He liked the feel of the Terrazzo flooring the best….easier to push on. But noticed that even the slightest slope was hard to navigate
Being in the office and going out to lunch
Two architects experienced their day in a wheelchair: Bob Borson, AIA and David Dillard, FAIA
Bob Borson, AIA experienced his day in the office doing his typical duties: making copies, taking drawings from his car to his desk, and even going out to lunch. All a very eye opening experiences….read his blog post for a more detailed account
I bet Bob was glad that the doors of his office had the proper widths and maneuvering clearances
When Bob wen out to lunch here is what he experienced
“Next challenge? Going out to lunch. Again, long arms to the rescue, but I am acutely aware of how freakishly long my arms are and as a result, I am acutely aware of how difficult going through a cafeteria line would be for people who don’t have the physical proportions of a simian. “
Taking the tray back to his table was a big challenge…glad he didn’t drop his food!
when he got to his table he noticed that there was no place for a wheelchair except at the end….he made everyone move and find a better table (It’s good to be the boss)
David Dillard, FAIA also stayed in his office and also experienced his daily routine in a wheelchair. Meetings are easier when you are the designer of the office and make accommodations…Good job David!
David also had doors he had to maneuver…although his experience was different since he had an electric wheelchair
The City of Dallas didn’t plan properly the locations of stop signs and fire hydrants. David found them right in the middle of his accessible route. I bet those were fun to maneuver.
At lunch they found a restaurant with a wheelchair lift that accommodated him so he could dine with his colleagues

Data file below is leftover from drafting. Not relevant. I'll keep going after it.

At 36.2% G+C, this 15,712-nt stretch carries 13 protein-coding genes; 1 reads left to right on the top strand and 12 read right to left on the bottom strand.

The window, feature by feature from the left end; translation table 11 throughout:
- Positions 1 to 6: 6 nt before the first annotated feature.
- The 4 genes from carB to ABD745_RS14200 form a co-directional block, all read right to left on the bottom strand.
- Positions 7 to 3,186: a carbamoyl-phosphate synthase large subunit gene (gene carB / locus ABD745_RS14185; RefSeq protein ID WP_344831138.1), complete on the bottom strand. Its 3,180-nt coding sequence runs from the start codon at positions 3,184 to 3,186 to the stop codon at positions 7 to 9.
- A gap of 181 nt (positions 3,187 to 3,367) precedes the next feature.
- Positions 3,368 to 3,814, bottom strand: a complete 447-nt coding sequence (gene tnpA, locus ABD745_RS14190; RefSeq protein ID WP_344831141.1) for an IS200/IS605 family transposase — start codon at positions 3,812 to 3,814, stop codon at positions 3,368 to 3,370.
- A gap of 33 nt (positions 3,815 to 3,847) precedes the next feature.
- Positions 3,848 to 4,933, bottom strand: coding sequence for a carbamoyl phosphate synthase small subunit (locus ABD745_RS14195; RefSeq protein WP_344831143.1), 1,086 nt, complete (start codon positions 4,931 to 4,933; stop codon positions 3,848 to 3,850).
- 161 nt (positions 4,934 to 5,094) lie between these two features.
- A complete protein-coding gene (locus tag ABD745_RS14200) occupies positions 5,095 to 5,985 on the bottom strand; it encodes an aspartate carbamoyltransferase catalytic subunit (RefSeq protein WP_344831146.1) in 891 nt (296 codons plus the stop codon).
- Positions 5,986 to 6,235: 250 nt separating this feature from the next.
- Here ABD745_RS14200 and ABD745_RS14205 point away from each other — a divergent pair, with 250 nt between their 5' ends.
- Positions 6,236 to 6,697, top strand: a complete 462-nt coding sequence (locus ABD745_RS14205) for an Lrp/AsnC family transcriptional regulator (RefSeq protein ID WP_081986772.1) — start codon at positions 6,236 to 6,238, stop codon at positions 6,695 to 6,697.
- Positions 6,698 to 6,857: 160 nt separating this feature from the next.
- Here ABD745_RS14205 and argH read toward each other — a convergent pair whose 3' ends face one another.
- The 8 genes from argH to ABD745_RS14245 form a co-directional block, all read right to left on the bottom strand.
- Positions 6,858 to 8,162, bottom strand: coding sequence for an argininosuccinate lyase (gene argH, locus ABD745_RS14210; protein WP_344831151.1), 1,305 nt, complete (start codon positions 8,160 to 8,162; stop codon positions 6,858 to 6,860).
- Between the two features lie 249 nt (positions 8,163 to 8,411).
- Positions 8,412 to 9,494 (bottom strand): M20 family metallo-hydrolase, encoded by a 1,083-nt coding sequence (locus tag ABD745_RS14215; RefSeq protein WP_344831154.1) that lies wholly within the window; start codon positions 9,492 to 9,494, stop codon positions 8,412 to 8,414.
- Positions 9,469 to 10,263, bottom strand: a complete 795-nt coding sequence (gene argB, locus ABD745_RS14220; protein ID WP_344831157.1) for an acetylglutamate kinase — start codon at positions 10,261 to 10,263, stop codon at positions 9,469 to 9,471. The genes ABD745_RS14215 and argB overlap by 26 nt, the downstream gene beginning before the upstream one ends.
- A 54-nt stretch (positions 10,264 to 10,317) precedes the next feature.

Experiences like these makes architects and designers more sensitive to the people they are designing for.
Taking public transportation
The last example was of our friend Peter Darby, AIA who decided to spend his day in a wheelchair navigating the public transportation system in the City of Dallas
Peter rode in buses, light rail, taxis and even Uber
“Quite a few impediments today. Blocked, Crooked pavements or sidewalks to nowhere! “
He experienced getting onto light rail via ramps
Getting assistance from rail operators
It takes so much longer to get from point A to point B when you are in a wheelchair taking public transportation, but most people with disabilities, especially visually impaired people use public transportation to get around. It is so important that we have these accommodations to enable them to be independent and as sense of dignity and empowerment.
Upcoming Continuing Education Opportunities
August 7, 2015 Accessibility Professionals Association Regional training Plano, Texas
8:00 – 10:00 am- Difference between TAS and ADA Standards- 2 CE/LU/HSW
10:15 am -11:15 pm- Retail Stores and Spaces- TDLR 1 CE #13464, AIA #155 1 LU/HSW- Detail Review of Retail Spaces Barrier Removal;Common errors; Path of Travel Requirements; Retail Accessible Parking and Accessible Routes,
An ADA Case Study of Existing & Remodeled Interiors
11:00 a.m. and 1:00PM
If you are interested in Building Code seminars check out my colleague Shahla Layendecker with SSTL Codes
If you want to learn more about these standards, be sure to check out my books:
“The ADA Companion Guide” “Applying the ADA” published by Wiley.
They are available for sale now. (also available as an e-book)
If you have any questions about these or any other topics, please feel free to contact me anytime.
Marcela Abadi Rhoads, RAS #240